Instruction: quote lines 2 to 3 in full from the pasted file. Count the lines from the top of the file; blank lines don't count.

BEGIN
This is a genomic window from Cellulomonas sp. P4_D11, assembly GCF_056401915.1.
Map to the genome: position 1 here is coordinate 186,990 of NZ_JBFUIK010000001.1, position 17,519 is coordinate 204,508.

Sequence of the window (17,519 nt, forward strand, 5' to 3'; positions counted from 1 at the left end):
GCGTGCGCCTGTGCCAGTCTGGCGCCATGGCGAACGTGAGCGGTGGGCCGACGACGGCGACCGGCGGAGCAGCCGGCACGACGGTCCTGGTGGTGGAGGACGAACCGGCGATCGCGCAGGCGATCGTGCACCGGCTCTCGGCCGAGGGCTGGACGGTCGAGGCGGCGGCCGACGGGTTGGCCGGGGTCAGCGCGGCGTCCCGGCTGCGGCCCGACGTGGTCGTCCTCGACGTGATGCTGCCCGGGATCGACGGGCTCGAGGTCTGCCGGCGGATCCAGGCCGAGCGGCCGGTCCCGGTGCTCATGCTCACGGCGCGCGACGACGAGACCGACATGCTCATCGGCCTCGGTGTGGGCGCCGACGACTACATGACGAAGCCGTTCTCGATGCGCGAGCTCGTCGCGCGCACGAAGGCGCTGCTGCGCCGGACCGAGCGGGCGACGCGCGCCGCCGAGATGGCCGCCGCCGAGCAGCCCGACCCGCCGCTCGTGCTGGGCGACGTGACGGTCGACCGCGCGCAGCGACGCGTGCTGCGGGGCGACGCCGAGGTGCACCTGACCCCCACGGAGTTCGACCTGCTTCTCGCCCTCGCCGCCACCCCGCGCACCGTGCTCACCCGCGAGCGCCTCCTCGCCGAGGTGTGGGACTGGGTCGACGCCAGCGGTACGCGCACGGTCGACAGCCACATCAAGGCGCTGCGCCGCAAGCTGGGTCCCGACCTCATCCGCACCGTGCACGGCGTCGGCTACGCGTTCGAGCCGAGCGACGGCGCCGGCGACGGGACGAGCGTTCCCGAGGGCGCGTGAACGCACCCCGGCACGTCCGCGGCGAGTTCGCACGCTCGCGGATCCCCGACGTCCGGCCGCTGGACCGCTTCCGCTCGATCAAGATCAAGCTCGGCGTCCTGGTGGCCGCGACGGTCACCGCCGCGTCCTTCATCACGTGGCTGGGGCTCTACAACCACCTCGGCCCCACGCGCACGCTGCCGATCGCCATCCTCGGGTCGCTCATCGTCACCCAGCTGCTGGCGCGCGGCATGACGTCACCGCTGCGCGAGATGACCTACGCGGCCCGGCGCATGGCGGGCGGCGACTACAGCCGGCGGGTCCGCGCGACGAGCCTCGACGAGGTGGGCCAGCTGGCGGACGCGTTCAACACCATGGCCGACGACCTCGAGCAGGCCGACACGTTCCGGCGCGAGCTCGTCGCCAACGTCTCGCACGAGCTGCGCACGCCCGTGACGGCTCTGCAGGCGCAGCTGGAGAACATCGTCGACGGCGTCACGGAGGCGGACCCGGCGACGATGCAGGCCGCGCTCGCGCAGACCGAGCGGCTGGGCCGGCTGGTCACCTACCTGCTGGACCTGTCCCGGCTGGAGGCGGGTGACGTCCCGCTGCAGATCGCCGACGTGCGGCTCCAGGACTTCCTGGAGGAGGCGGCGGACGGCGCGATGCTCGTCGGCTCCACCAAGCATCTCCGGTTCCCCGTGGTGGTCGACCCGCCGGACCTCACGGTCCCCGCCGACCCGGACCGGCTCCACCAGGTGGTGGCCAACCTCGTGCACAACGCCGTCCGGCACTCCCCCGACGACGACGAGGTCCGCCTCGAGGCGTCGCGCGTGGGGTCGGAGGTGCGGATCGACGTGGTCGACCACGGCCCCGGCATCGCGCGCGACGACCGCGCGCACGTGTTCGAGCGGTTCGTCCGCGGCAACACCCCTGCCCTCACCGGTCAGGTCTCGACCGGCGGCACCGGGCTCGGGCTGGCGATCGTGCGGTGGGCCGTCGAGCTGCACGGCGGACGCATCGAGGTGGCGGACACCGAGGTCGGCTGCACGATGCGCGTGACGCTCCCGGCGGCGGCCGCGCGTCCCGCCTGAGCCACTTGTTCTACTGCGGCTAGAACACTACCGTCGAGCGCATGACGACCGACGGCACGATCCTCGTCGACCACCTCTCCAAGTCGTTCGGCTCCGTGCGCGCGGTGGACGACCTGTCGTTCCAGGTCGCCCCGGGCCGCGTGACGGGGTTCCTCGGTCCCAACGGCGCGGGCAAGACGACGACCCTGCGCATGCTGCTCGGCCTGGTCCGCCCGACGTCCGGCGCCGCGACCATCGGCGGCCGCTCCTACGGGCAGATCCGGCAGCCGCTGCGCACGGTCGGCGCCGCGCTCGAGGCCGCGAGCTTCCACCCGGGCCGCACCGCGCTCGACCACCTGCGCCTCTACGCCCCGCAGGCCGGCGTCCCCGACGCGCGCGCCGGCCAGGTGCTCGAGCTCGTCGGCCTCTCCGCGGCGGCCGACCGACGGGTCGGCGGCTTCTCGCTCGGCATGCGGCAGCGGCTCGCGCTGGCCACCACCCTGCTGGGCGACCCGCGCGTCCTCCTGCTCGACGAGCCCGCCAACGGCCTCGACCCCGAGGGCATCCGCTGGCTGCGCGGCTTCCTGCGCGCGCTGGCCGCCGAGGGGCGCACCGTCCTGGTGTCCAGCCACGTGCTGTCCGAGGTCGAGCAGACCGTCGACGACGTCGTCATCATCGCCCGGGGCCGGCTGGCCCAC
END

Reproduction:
Map to the genome: position 1 here is coordinate 186,990 of NZ_JBFUIK010000001.1, position 17,519 is coordinate 204,508.

Sequence of the window (17,519 nt, forward strand, 5' to 3'; positions counted from 1 at the left end):